Newlyweds Celestial and Roy have everything going for them. That is until Roy is arrested and charged with a crime he did not commit. Sentenced to 12 years in prison, the couple struggle to hold on to their love and commitment to one another, and Celestial finds herself drawing closer to Andre, their close friend. Their situation is further complicated when Roy is released from prison and wants to start his marriage over once more.
As well as love, marriage and friendship, there were many other themes explored in this novel such as race, class and fatherhood, which made the novel seem much more epic than it was. Although I enjoyed the novel, it felt at times like it was doing too much for one novel, and some storylines needed a bit more room to develop.
This might have been because I was listening to the audiobook and it felt more like a Sunday afternoon play. It also had this slight soap opera feel to it, for instance when Roy by coincidence ends up sharing a prison cell with his biological father. I mean the odds! But that said I’m wasn’t mad at that particular storyline, but the Roy-Celestial-Andre triangle was as predictable as it was irritating. I know a lot of readers took sides of either #TeamCelestial or #TeamRoy but to be honest neither of them deserved a team. I felt a tiny bit sorry for Andre but frankly he made his own bed.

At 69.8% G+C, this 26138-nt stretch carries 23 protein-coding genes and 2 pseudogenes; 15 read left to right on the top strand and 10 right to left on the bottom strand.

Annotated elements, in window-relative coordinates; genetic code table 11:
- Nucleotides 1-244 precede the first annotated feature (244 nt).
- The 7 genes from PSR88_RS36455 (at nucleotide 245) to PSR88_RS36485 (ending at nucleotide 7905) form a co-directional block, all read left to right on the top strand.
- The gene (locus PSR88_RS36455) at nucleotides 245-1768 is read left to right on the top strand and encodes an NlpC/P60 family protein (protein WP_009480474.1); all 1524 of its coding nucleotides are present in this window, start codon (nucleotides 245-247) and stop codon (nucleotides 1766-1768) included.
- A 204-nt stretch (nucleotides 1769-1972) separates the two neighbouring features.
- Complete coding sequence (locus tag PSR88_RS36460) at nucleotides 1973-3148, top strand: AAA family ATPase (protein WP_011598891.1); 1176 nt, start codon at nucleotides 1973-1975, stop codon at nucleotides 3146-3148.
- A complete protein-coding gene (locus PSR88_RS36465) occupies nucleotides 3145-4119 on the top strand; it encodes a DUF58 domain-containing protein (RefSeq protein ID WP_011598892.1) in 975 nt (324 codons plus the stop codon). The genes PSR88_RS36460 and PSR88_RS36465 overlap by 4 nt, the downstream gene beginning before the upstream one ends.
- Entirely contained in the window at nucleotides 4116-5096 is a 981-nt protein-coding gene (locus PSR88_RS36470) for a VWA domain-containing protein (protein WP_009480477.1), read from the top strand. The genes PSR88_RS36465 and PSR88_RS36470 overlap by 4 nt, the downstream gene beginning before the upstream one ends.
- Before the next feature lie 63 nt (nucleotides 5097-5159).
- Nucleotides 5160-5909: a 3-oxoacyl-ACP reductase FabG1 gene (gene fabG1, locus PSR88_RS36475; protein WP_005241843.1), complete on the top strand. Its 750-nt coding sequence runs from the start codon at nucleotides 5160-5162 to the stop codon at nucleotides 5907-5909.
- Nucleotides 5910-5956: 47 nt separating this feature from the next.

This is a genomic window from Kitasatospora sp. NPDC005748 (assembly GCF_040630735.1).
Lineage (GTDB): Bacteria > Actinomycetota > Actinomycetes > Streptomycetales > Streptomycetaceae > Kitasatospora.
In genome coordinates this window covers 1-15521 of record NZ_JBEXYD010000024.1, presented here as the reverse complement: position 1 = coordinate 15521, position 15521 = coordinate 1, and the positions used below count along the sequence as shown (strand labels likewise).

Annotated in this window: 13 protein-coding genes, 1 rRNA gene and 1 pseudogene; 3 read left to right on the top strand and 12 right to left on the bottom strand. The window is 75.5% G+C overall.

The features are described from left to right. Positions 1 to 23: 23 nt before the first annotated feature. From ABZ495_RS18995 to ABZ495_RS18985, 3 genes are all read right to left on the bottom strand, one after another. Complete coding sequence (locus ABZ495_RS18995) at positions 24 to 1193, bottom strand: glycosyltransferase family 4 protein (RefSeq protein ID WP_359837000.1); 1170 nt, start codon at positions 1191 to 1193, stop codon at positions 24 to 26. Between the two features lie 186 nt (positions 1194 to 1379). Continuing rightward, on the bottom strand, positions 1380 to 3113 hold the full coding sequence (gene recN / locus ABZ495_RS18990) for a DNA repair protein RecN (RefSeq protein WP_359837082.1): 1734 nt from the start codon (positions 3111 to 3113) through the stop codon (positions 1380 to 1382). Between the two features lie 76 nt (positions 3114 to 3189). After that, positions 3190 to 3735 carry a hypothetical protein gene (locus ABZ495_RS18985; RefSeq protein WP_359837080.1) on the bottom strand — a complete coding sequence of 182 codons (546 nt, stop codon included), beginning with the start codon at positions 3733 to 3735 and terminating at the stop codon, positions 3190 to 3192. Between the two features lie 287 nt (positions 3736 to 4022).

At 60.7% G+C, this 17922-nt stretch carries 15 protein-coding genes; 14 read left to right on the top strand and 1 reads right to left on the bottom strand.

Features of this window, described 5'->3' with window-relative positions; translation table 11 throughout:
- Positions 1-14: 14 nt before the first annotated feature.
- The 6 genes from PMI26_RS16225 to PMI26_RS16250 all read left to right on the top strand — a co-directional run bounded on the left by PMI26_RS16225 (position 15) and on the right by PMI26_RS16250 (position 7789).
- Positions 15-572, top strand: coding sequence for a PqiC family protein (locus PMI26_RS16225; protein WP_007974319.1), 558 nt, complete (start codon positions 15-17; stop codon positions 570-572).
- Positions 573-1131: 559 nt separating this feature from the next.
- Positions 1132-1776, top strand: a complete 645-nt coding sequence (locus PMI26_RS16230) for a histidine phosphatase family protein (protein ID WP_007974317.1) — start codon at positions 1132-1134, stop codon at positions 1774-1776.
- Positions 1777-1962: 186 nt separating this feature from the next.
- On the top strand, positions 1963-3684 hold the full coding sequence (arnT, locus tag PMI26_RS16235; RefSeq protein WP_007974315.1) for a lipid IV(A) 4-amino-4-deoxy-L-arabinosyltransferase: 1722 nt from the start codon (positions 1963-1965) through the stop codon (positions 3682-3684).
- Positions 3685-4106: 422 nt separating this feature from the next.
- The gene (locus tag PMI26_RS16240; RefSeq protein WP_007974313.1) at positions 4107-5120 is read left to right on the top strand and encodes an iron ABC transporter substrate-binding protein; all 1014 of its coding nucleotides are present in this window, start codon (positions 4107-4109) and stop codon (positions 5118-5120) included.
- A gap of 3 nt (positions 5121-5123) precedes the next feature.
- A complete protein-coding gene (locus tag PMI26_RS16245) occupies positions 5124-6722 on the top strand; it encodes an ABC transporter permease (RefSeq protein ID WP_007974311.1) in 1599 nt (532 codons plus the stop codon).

If anyone deserved a team it was Big Roy, Roy’s step-father who undoubtedly had the best line in the best scene of the novel when Andre comes to his place to pick up Roy on his release from prison. I lived for that scene and rewound it several times just to hear it all over again.
While I enjoyed listening to An American Marriage whether or not my experience would be different reading it remains to be seen. It’s a very thoughtful and intimate portrayal of relationship put to the test and how two people come to terms with who they truly are. If you haven’t read it yet, I recommend you do.